A lucrative retirement package for the chairman of Goldcorp Inc. is raising the hackles of investors ahead of a key vote on the company’s planned merger with Newmont Mining Corp.
Ian Telfer’s retirement allowance will rise to roughly $12 million from $4.5 million if the miners merge, according to a regulatory filing from Vancouver-based Goldcorp, once the world’s largest gold miner by market value. Initially, the plan was for Telfer, 72, to join Newmont’s board as deputy chairman. On Tuesday, Goldcorp announced he wouldn’t accept the new job.
“I’m appalled by it,” said Joe Foster, a portfolio manager at VanEck, the second-largest Goldcorp shareholder, according to Bloomberg data on filings as of Dec. 31. “They put the current management in place three years ago, and they’ve done a very poor job of operating the company, and it shows in their results. To reward that poor performance with these huge payouts is a crime in my view.”
Meanwhile, the Shareholders’ Gold Council welcomed Telfer’s decision not to join Newmont’s board, but the group said the two mining companies “have still failed to justify how the threefold increase in the payment to Mr. Telfer is in the best interests of their respective shareholders.”
Rich parachute payments granted to company leaders who may lose jobs following a merger sometimes come under fire from investors, but they rarely are controversial enough to scuttle a multi-billion dollar deal. Goldcorp investors are set to vote April 4; Newmont’s vote is April 11.
Goldcorp’s attempt to top-up its chairman’s retirement haul has met significant resistance. The stock has plummeted almost 75 percent since its 2011 high, and the company fell short of almost every target when it last reported earnings. Meanwhile, Telfer has collected $900,000 in average annual compensation since becoming chairman in 2006 and reaped at least $35 million from exercising stock options, according to data compiled by Bloomberg.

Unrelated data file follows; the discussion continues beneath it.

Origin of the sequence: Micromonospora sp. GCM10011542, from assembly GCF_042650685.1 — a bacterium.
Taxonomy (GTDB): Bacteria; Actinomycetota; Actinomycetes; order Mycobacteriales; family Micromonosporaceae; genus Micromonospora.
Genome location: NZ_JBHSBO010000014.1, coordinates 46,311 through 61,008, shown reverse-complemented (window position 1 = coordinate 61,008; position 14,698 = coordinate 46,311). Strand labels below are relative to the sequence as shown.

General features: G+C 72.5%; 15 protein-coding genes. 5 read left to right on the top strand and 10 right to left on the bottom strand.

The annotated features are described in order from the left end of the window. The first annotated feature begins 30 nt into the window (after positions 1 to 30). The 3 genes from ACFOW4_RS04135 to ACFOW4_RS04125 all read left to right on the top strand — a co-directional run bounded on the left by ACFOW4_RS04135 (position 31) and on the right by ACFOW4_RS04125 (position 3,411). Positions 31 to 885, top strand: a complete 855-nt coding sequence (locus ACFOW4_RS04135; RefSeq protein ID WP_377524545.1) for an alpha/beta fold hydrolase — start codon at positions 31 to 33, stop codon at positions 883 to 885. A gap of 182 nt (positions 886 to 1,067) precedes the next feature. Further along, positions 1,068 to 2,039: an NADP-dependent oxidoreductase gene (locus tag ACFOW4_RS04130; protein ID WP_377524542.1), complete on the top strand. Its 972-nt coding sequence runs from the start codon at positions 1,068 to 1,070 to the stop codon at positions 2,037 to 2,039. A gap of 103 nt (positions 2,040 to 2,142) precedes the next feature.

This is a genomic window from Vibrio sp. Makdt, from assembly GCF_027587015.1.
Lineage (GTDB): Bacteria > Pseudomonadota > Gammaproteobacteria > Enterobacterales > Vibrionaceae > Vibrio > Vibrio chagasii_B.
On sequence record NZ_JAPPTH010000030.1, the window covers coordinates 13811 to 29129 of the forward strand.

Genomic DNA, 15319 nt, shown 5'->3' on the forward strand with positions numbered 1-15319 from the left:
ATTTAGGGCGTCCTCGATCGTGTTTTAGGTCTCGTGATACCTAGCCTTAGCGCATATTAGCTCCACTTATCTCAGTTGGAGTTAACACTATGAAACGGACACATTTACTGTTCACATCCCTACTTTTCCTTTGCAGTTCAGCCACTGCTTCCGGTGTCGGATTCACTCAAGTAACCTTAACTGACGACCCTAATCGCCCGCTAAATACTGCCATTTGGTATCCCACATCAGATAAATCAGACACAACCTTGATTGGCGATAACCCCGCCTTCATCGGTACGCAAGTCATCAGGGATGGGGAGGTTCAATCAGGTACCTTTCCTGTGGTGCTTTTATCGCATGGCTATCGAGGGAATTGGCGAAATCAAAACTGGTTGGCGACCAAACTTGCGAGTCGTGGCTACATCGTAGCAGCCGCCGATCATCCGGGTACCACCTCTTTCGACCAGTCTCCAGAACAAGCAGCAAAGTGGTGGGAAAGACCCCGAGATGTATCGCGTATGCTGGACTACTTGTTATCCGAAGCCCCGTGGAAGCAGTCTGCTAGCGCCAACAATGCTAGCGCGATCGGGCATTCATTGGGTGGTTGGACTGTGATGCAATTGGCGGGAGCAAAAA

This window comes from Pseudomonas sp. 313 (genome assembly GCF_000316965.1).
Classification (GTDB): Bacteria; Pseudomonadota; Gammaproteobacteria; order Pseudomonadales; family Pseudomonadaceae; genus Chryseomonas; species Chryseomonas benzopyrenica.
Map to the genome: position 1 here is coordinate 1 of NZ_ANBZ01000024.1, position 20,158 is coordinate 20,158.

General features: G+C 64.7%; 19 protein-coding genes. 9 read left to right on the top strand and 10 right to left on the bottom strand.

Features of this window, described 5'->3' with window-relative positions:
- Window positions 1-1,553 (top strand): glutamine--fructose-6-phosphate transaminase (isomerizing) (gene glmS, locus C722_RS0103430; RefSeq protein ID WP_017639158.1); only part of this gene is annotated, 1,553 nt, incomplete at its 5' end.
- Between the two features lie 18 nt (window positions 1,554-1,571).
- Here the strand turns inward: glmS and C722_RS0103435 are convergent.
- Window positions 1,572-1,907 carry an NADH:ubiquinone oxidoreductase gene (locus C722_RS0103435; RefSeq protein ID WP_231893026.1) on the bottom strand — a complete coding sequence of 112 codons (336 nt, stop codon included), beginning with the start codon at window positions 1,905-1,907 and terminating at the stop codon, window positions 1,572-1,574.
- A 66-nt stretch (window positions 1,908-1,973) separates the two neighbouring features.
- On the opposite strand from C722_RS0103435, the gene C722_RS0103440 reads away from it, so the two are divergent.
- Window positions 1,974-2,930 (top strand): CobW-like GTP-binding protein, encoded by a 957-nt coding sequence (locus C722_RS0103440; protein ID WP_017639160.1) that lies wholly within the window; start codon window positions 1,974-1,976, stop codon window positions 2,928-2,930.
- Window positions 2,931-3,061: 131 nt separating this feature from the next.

The retirement package is “completely oppositely aligned with long-term shareholders, and a terrible outcome,” John Qian, an analyst at T. Rowe Price Group Inc., said in an email Wednesday. “He is getting paid for destroying a ton of value over his tenure then selling at a low,” he wrote. “In what world is that worthy of a massive payout?”
T. Rowe owns 2.3 percent of Newmont’s shares. Qian declined to comment on how the firm will vote its shares on the merger.
Telfer’s increase was granted in light of him giving up years of incentives and bonuses by stepping down as chief executive officer in 2006 and instead taking the chairman role, Goldcorp said in its filing. A Goldcorp spokeswoman declined to comment. A Newmont representative deferred questions to Goldcorp.
“He’s got a pretty generous salary or whatever they call it,” VanEck’s Foster said in an interview in New York. “He’s very well compensated already. I don’t see why he should be rewarded for poor performance.”
On Monday, SGC, the coalition of gold investors backed by billionaire John Paulson and Naguib Sawiris, chairman of Orascom Investment Holding SAE, accused Telfer of “pillaging Newmont shareholders” and called on the boards of both companies to explain how the proposed retirement package would benefit investors.
One member of the group, Adrian Day of Adrian Day Asset Management, which holds a small, nominal stake in both companies, said he would vote against the merger if the payment stayed.
The 17-member shareholder group had previously accused Telfer of presiding “over one of the most disastrous and egregious examples of shareholder value destruction in the mining industry.” It had also criticized the multi-million dollar exit package Goldcorp’s CEO David Garofalo stands to receive if he loses his job as a result of the transaction, calling it “outrageous.”
Newmont spent the last month fending off hostile advances from Barrick Gold Corp., its largest rival. On Monday, the two firms agreed to forming a friendly joint venture, clearing way for Newmont to focus on securing shareholder approval for its $10 billion offer to buy Goldcorp.
Telfer “is a long-time friend, whom I have a lot of professional respect for, but the combination of this special bonus, his prior special bonus, stepping down as CEO and his continuing role appears excessive,” Rick Rule, CEO of broker-dealer Sprott U.S. Holdings, said by text on Wednesday, voicing his personal opinion. Sprott’s parent holds a small stake in Newmont.
Rule also noted that public disclosures had flagged the possibility of Telfer’s compensation rising with a change of control transaction. “Shareholders need to demand and assert a much bigger role in most aspects of corporate governance,” he said.
(By Danielle Bochove and Anders Melin)